Creating a content plan for email newsletters seems like a minute task, right up until you have an empty table in front of you that needs to be filled with interesting and selling email topics. Here’s how to simplify the process of creating a content plan and what types of emails to use.
If you send more than one newsletter a month, you already need to plan your email content. Even when your customers can be counted on your fingers and you know everyone’s pains and desires, you still need to know when and what to send.
Make a strategy that defines the goals of your email channel. Write it down separately from your other plans and strategies, which you will return to more than once to check the course.
To create an email marketing strategy for both an online casino New Zealand and a jewelry shop, you need to follow an algorithm.
First, define goals. Describe the specific goals you plan to achieve with email marketing, and break each goal down into objectives.
Then analyze your competitors. Study the site: what mechanics they use to enter the funnel, as well as what motivates you to sign up for the newsletter. How the subscription forms are designed → peek at ways to increase your own subscriber base.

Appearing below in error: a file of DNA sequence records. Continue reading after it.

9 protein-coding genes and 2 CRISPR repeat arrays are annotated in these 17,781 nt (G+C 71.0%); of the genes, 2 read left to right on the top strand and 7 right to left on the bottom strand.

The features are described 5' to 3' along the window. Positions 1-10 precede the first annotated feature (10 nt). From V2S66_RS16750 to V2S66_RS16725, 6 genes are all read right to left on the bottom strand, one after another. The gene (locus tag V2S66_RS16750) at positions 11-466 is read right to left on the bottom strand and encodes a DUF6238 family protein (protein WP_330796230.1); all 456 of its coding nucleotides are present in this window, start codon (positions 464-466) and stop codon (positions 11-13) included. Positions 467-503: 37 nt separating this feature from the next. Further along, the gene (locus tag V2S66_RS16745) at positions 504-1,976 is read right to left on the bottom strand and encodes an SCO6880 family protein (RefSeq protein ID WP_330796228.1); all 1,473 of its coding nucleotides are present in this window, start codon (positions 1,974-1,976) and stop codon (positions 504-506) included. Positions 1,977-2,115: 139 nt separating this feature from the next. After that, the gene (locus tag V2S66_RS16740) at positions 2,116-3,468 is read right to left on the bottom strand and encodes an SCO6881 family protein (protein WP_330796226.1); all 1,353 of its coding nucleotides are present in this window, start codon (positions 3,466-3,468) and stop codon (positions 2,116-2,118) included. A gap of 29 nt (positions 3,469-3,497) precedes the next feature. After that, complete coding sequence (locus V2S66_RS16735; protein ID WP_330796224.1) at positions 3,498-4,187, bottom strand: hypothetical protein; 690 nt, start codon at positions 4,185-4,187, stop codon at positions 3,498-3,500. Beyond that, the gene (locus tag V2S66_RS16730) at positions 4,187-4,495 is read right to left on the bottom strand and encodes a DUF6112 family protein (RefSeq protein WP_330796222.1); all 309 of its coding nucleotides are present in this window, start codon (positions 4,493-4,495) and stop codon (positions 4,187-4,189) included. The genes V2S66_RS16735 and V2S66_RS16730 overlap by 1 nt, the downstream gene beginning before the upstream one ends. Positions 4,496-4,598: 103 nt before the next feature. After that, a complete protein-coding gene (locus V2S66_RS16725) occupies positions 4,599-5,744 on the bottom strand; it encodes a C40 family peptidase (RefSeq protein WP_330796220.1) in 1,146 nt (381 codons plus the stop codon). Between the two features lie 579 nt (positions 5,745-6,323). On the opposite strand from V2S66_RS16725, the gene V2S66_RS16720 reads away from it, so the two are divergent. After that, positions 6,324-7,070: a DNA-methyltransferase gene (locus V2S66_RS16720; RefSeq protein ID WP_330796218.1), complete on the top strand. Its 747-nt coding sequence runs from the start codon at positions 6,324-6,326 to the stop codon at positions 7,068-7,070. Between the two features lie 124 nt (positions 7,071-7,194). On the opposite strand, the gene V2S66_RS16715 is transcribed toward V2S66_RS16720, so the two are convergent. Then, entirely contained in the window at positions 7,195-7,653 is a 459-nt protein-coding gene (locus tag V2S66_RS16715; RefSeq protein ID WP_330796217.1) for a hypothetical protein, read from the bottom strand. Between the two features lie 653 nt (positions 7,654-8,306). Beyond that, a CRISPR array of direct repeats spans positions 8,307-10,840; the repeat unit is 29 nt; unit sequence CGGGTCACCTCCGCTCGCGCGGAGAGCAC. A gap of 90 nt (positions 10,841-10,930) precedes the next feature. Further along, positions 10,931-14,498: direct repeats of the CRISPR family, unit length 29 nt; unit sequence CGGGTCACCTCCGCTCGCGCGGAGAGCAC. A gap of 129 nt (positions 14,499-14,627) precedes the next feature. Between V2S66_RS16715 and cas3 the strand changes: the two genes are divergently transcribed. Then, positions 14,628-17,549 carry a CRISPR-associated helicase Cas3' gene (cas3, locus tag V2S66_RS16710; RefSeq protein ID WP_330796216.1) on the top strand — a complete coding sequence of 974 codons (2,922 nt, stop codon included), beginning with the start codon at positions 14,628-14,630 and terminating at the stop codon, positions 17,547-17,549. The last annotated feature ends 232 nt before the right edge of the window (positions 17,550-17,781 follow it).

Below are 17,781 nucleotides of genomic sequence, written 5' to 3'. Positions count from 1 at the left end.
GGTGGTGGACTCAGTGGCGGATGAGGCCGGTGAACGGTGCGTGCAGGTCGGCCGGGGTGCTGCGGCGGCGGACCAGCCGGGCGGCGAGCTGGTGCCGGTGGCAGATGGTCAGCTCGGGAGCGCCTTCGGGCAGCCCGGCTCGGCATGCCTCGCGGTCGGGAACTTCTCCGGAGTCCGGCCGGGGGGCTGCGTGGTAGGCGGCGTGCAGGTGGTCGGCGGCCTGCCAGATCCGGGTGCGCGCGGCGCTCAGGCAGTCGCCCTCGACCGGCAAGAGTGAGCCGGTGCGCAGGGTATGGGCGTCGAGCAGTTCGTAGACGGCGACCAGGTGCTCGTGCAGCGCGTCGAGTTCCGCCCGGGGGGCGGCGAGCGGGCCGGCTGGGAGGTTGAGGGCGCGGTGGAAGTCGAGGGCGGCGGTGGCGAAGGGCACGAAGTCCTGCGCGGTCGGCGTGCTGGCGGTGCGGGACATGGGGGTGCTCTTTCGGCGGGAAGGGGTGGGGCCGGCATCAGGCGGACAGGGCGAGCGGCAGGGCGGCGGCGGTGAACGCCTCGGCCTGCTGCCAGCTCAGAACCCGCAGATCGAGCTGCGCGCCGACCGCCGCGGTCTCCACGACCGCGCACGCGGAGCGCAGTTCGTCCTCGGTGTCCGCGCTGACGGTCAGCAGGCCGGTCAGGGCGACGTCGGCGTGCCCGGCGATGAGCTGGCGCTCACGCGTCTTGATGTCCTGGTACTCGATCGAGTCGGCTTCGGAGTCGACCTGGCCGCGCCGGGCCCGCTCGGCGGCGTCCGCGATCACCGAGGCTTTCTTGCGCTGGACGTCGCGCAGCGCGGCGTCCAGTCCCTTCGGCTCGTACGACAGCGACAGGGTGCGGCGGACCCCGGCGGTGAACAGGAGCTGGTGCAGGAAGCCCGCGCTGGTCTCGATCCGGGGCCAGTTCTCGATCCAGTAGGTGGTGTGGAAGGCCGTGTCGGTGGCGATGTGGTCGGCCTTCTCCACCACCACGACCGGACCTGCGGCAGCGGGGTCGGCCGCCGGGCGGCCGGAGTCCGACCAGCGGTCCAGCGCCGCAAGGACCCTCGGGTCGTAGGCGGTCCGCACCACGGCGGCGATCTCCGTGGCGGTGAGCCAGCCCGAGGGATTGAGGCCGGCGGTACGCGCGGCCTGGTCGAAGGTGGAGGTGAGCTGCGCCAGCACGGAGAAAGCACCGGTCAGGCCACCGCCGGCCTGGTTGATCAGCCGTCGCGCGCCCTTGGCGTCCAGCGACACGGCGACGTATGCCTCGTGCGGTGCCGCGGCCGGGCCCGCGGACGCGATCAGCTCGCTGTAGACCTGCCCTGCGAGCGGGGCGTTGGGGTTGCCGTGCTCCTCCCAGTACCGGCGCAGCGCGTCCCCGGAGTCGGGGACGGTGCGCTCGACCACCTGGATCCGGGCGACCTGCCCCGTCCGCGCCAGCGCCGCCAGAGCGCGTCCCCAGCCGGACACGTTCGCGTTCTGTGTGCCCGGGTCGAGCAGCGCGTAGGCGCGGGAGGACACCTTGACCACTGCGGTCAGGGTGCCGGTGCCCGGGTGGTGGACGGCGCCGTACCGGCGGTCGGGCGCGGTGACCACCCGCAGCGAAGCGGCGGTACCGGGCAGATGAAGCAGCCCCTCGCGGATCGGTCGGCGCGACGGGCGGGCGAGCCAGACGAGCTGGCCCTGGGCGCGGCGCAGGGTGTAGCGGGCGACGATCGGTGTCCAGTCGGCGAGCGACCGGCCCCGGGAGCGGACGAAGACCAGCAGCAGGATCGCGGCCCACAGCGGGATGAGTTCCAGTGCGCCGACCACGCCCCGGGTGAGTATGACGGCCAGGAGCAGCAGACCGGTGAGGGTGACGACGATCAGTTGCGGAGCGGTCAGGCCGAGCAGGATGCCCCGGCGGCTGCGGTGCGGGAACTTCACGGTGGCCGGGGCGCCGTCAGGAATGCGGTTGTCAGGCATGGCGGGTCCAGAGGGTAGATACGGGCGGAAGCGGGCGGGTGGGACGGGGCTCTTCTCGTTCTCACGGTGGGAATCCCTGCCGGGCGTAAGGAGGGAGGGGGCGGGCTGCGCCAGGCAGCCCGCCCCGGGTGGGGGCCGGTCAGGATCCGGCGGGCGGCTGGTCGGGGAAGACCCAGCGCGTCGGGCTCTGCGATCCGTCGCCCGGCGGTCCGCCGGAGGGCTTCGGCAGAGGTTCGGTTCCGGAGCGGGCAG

Subscribe to a competitor’s newsletter, pay attention to:
- Types of emails.
- Frequency of sending.
- Tone of voice.
Analyze your competitors’ mistakes and strengths and use that information to develop your own strategy. For example, you may find out that your competitors don’t use email at all. This means that you can focus on this tool because you are not competing with other companies for subscriber attention in this channel. Therefore, you have a better chance of getting maximum loyalty and sales.
After that, describe your customer portrait. Make a composite image of your target audience. If you work in several market segments, you need to make a portrait for each of them. In the process, you’ll understand who brings you the most revenue. Focus on creating content specifically for that “ideal” customer. This doesn’t mean that you don’t need to sell to others, just that the focus of your marketing efforts should be on those who bring in the most revenue.
Your next step is to create a customer journey map. Walk the customer journey yourself and you’ll be able to understand what processes need to be improved to make it easier for people to move through the funnel.
Next, segment audiences. Categorize customers by LTV or other attributes. If you already do mailings, your service may have an RFM analysis feature. It will help to identify the most loyal customers and focus on working with them.
Determine the triggers. These are user actions and how exactly you need to respond to them.
You should also choose a mailing service. The platform shouldnt only cover the current needs of the company in email marketing but also provide more extensive functionality. After all, your business is growing, and it is quite obvious that after a while you will need new and advanced tools. And changing the platform is a problematic and costly process.
Setting up the analytics is the last step, which will help you to adjust your strategy. It is not only the open, click and delivery rates, clickability of the elements, bounces, and spam complaints that are important here. You need more in-depth analytics: